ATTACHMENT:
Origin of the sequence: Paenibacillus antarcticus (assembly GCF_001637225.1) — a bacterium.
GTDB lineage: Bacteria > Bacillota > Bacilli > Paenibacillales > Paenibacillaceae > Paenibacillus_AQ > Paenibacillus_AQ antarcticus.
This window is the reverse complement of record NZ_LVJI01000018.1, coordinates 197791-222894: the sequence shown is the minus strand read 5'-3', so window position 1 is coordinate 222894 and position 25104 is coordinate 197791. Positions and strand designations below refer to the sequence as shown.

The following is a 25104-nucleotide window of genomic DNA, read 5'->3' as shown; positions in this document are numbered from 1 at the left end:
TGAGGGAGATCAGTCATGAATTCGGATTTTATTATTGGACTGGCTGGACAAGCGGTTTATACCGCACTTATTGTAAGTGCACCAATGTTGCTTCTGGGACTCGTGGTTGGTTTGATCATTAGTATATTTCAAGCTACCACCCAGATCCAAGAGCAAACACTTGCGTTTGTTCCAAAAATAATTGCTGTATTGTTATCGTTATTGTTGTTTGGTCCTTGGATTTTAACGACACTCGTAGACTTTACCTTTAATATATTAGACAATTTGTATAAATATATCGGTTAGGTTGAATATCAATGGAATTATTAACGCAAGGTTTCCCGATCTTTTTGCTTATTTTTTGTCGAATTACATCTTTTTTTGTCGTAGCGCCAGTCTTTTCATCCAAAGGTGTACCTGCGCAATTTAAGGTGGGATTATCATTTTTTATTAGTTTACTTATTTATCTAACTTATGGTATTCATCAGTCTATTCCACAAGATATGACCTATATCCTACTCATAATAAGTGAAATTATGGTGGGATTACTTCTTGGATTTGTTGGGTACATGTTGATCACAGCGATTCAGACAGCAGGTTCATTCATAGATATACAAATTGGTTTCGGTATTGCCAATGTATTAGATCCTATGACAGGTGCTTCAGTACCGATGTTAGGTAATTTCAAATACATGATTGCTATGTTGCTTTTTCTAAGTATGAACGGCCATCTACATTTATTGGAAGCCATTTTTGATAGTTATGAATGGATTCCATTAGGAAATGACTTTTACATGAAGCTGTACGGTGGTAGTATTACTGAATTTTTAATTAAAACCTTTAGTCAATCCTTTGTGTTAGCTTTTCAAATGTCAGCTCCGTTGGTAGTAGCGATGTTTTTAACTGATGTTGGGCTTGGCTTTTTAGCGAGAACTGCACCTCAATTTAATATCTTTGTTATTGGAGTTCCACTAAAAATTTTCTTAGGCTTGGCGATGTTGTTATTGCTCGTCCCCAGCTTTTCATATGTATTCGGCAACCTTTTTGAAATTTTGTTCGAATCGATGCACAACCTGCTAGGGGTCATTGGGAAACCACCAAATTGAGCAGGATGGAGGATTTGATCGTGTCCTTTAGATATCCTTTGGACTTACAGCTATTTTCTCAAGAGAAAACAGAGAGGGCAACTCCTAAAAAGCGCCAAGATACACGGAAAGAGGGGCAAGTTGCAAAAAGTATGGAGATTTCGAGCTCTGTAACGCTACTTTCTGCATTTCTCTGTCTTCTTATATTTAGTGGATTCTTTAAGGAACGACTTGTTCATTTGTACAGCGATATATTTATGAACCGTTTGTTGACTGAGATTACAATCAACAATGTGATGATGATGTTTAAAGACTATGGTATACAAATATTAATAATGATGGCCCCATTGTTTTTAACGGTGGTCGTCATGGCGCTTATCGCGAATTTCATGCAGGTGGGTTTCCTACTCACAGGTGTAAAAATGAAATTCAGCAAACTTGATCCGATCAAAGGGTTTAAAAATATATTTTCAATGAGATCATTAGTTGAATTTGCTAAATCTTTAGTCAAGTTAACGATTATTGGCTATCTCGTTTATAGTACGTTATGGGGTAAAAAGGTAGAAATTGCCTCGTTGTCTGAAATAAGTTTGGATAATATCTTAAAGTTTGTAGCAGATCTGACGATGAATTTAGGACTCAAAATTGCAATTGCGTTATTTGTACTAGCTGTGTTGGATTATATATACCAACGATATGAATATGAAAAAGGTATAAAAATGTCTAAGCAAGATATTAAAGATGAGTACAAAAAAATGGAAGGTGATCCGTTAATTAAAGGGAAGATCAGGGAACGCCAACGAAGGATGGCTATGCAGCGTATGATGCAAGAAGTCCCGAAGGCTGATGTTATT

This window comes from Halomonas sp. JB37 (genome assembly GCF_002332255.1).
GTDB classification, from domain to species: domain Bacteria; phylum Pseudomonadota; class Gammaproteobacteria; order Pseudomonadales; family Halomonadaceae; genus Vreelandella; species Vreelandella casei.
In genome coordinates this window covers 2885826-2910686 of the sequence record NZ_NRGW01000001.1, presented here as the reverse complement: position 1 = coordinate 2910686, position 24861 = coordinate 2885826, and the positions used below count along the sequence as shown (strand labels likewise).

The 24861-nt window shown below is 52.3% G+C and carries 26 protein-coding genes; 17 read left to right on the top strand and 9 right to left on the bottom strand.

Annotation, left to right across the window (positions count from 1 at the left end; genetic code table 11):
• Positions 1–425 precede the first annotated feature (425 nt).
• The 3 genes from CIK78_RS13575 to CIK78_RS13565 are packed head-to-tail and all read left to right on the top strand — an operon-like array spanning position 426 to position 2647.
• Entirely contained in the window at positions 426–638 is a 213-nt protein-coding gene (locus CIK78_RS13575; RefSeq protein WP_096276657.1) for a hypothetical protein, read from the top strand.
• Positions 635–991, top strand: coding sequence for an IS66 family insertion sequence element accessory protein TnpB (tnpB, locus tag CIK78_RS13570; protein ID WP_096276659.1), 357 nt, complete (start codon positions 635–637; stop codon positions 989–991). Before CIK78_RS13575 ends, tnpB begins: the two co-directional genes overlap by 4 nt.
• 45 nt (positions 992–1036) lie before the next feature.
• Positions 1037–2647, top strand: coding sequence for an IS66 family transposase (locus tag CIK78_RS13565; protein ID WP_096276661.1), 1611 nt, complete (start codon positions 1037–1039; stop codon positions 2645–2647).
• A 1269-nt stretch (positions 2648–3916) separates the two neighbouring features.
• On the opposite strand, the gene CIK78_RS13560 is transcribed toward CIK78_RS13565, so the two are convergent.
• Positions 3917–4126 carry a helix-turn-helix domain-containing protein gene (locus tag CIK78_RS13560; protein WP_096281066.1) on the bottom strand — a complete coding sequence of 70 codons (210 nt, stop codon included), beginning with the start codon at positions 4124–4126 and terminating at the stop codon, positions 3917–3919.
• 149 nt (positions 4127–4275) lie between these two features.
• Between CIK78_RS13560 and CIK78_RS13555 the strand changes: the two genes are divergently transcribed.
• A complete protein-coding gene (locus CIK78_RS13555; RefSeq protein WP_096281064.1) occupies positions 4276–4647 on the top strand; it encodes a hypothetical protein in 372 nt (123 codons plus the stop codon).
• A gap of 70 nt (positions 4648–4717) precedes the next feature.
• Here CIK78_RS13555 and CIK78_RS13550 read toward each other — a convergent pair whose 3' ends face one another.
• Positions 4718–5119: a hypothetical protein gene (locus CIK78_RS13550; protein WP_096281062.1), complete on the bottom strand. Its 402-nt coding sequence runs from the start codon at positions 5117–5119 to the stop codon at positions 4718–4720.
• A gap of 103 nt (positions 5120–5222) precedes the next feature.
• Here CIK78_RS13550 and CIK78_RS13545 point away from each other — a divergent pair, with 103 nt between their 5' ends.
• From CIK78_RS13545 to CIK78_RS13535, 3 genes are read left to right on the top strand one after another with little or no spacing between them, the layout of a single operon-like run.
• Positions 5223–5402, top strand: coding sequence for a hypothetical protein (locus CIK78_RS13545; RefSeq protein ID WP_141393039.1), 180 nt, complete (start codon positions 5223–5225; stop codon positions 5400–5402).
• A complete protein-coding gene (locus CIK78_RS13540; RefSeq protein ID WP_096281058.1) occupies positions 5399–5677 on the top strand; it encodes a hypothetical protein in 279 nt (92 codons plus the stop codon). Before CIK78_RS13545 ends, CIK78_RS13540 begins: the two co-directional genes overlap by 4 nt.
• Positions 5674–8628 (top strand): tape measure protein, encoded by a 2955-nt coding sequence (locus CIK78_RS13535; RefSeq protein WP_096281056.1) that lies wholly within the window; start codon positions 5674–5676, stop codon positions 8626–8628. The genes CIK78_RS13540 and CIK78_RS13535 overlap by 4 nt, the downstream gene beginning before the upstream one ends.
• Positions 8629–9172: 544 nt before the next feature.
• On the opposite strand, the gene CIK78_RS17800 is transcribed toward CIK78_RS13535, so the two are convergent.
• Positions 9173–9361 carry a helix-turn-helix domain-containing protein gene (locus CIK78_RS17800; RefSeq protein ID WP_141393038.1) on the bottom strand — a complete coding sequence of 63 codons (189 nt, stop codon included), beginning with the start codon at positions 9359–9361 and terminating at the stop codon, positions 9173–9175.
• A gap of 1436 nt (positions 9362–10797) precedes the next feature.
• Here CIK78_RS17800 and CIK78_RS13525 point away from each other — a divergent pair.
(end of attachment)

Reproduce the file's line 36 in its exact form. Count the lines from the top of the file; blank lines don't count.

• Here CIK78_RS17800 and CIK78_RS13525 point away from each other — a divergent pair.